Meier, Mischa [Hrsg.]; Radtki, Christine [Hrsg.]; Schulz, Fabian [Hrsg.]; Heidelberger Akademie der Wissenschaften [Hrsg.]
Malalas-Studien: Schriften zur Chronik des Johannes Malalas (Band 1): Die Weltchronik des Johannes Malalas: Autor - Werk - Überlieferung — Stuttgart: Franz Steiner Verlag, 2016

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John Malalas in the Excerpta Constantimana de Insidiis (El)


taken from Procopius. For the same reason, Malalas was unlikely in ELG, which are
mutilated both at the beginning and, severely, at the end.
Excerpts from Malalas have been preserved, although not fully, both in collections
EV and in EI. I picked up the latter because it has 51 excerpts (though the volume is
mutilated at the beginning, starting with book V of Thurn’s edition), while in EV are
only 14, from the beginning (book I) to the end (book XVI 5 Thurn).
2. The manuscript S of El
Apparently, El and EL resemble each other: there was one single medieval witness,
lost in modern times, and the text survives as a copy dating from the 16th century.4 In
fact, the situation is different:
- first of all, the antigraphon is likely to have disappeared soon after being copied
(mid-i6th c.), and we have only one apographon (S);5
- secondly, Malalas’ text in El is written by John Mauromates, a renowned scribe and
a very different one from the “bad” Andreas Darmarios.
And yet, the collaboration among the scribes is essential to understand the ma-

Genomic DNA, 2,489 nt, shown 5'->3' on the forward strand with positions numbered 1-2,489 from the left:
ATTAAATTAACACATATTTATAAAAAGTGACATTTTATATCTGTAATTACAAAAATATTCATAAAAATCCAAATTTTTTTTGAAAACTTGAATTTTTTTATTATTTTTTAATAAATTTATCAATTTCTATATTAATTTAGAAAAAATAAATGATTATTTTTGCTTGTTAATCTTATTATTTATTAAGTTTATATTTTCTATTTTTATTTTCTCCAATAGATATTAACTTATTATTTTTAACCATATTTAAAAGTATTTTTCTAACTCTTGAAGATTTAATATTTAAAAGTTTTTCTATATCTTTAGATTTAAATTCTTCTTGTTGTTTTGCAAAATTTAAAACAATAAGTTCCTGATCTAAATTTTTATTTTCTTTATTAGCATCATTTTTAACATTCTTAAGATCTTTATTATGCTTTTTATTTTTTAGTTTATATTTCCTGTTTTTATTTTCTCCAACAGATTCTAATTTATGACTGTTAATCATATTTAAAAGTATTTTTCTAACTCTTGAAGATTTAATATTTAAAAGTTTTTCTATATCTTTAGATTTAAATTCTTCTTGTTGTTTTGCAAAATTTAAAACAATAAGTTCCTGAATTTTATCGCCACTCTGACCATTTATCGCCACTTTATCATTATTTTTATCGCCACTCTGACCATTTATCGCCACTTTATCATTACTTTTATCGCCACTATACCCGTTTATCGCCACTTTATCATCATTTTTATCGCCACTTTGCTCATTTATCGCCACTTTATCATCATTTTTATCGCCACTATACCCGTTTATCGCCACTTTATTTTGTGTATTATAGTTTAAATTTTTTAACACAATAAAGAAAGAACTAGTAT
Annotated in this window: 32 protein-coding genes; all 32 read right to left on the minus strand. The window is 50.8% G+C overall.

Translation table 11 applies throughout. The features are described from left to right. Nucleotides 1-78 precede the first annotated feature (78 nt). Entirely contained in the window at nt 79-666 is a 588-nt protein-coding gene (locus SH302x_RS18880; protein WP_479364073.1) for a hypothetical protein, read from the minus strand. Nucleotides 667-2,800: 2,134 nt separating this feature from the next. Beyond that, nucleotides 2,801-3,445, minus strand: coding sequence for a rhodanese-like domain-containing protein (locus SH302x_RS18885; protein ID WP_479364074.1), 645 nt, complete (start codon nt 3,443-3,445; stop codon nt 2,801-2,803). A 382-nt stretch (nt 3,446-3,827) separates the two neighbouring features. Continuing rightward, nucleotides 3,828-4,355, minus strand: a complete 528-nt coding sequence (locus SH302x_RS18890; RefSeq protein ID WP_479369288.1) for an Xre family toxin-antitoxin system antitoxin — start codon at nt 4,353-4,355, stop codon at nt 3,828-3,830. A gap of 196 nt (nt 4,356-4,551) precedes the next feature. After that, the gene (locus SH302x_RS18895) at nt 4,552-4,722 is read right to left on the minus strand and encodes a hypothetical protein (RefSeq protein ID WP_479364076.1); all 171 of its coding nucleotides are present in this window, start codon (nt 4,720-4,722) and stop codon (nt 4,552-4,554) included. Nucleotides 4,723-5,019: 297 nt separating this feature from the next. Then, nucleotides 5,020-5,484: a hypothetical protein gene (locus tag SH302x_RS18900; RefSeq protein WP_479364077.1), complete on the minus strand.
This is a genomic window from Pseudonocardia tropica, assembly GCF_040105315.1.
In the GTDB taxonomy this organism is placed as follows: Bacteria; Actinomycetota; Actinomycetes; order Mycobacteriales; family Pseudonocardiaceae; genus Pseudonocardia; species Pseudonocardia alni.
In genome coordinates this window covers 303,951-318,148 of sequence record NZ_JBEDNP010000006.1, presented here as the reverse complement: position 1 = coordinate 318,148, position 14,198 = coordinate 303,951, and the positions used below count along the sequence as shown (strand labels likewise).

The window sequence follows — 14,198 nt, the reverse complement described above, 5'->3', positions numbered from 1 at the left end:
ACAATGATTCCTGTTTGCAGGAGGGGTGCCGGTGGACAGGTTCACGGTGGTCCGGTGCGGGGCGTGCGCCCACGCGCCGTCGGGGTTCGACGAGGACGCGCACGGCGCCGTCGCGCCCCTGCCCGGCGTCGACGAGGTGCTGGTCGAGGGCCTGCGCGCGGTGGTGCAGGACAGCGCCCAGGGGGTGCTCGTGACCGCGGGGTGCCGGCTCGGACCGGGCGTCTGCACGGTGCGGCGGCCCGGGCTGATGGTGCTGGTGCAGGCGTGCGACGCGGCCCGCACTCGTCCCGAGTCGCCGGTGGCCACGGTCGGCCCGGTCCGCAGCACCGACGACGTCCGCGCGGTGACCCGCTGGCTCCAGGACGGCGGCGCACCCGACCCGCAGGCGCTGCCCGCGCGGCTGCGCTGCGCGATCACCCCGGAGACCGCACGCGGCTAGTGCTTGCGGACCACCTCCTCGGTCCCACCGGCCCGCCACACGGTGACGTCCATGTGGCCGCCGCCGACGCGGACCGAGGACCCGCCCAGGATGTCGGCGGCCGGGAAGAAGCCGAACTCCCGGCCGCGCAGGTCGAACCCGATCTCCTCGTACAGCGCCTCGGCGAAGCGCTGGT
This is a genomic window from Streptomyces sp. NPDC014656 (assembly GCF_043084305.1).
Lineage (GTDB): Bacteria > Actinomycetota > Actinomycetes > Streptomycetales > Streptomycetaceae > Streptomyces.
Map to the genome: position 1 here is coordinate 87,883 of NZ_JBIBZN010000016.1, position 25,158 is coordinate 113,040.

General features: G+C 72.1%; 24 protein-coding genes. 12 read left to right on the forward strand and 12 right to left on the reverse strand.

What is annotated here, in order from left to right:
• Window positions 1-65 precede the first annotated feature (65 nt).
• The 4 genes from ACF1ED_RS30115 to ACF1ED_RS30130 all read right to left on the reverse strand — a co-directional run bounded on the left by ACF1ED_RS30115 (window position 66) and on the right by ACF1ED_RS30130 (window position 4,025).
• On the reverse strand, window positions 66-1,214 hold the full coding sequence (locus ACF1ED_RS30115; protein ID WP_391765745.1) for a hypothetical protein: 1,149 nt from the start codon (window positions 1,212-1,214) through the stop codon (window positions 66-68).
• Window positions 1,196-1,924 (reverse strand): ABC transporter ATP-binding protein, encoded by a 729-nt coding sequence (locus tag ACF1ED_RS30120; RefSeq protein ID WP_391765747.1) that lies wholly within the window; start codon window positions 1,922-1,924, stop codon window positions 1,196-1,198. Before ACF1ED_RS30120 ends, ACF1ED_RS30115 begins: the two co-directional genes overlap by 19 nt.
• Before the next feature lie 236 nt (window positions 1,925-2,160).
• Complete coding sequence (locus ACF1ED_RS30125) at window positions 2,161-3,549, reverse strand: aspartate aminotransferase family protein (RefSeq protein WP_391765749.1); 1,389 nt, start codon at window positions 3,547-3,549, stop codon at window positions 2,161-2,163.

nuscript tradition of the recentiores.
In ELG, I spotted a single quire that, by scribal mistake, comes from a different
branch than the other quires of the same manuscript. This is a paradox for a philolo-
gian: the stemma codicum splits in two stemmata, because of a trivial exchange of quires;
the consequences for the constitution of the text have to be investigated.6
In El, what can we learn about Malalas from the collaboration of the scribes?
Mauromates was one of those who worked for Diego Hurtado de Mendoza: his
hand is to be found in S along with Andronicus Nuccius, Nicholas Murmuris, Petros
Karnabakas, and an anonymous scribe.
The content of S, according to Mendoza’s Memorial,7 was formed from two inde-
pendent parts:

4 In both cases, they seem to have crossed the path of Juan Paez de Castro: he worked for Diego Hurtado
de Mendoza in Venice, around 1545/6, not far from the supposed date of S, then was at the service of
Francisco de Mendoza y Bobadilla (Cardinal of Burgos) and eventually the owner of EL in the 1560s.
5 For Diodorus and John of Antioch only, the El are preserved also in Paris, Bibliotheque Nationale,
graecus 1666; John’s excerpts stop with the emperor Zenon. See de Boor, Praefatio EI, pp. XIII-XV;
Sotiroudis, Untersuchungen, pp. 174-178 (description of S).
6 Carolla, “Andrea Darmario” (forthcoming).
7 The list of Mendoza’s Library was published by Graux, Escurial, pp. 359-386, following the manuscript
London, British Library, Egerton 602. Other copies are Cambridge, University Library, Add. 565 and
Besan$on, Bibliotheque municipale, 1284: see Pascale, “Tradizione Temistio”, pp. 183-184; Ronchey,
“Tradizione manoscritta”, pp. 258-260; 269-271.
© Heidelberger Akademie der Wissenschaften